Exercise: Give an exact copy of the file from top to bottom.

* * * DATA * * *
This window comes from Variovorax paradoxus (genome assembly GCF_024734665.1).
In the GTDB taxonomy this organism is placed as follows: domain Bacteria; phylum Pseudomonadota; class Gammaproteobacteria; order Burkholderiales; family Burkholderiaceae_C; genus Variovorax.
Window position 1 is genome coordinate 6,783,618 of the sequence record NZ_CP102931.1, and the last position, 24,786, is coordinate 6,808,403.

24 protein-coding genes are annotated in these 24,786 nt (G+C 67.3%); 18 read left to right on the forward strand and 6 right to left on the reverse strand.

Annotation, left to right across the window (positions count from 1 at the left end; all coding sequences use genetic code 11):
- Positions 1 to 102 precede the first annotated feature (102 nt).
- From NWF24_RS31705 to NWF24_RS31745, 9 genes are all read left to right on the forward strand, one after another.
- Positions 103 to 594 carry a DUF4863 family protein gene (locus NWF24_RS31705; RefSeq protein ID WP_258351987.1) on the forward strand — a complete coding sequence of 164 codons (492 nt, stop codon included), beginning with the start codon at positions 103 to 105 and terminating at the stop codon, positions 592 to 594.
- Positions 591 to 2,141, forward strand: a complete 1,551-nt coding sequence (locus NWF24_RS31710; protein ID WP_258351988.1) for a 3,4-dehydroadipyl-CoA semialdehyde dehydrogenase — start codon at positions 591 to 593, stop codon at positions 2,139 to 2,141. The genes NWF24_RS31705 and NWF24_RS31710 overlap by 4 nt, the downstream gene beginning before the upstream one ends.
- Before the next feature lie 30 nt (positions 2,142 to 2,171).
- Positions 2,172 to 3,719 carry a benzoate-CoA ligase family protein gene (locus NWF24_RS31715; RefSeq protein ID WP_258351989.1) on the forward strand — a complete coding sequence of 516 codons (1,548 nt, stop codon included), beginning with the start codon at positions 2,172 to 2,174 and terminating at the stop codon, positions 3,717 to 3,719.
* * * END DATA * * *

This window comes from Variovorax paradoxus (genome assembly GCF_024734665.1).
In the GTDB taxonomy this organism is placed as follows: domain Bacteria; phylum Pseudomonadota; class Gammaproteobacteria; order Burkholderiales; family Burkholderiaceae_C; genus Variovorax.
Window position 1 is genome coordinate 6,783,618 of the sequence record NZ_CP102931.1, and the last position, 24,786, is coordinate 6,808,403.

24 protein-coding genes are annotated in these 24,786 nt (G+C 67.3%); 18 read left to right on the forward strand and 6 right to left on the reverse strand.

Annotation, left to right across the window (positions count from 1 at the left end; all coding sequences use genetic code 11):
- Positions 1 to 102 precede the first annotated feature (102 nt).
- From NWF24_RS31705 to NWF24_RS31745, 9 genes are all read left to right on the forward strand, one after another.
- Positions 103 to 594 carry a DUF4863 family protein gene (locus NWF24_RS31705; RefSeq protein ID WP_258351987.1) on the forward strand — a complete coding sequence of 164 codons (492 nt, stop codon included), beginning with the start codon at positions 103 to 105 and terminating at the stop codon, positions 592 to 594.
- Positions 591 to 2,141, forward strand: a complete 1,551-nt coding sequence (locus NWF24_RS31710; protein ID WP_258351988.1) for a 3,4-dehydroadipyl-CoA semialdehyde dehydrogenase — start codon at positions 591 to 593, stop codon at positions 2,139 to 2,141. The genes NWF24_RS31705 and NWF24_RS31710 overlap by 4 nt, the downstream gene beginning before the upstream one ends.
- Before the next feature lie 30 nt (positions 2,142 to 2,171).
- Positions 2,172 to 3,719 carry a benzoate-CoA ligase family protein gene (locus NWF24_RS31715; RefSeq protein ID WP_258351989.1) on the forward strand — a complete coding sequence of 516 codons (1,548 nt, stop codon included), beginning with the start codon at positions 2,172 to 2,174 and terminating at the stop codon, positions 3,717 to 3,719.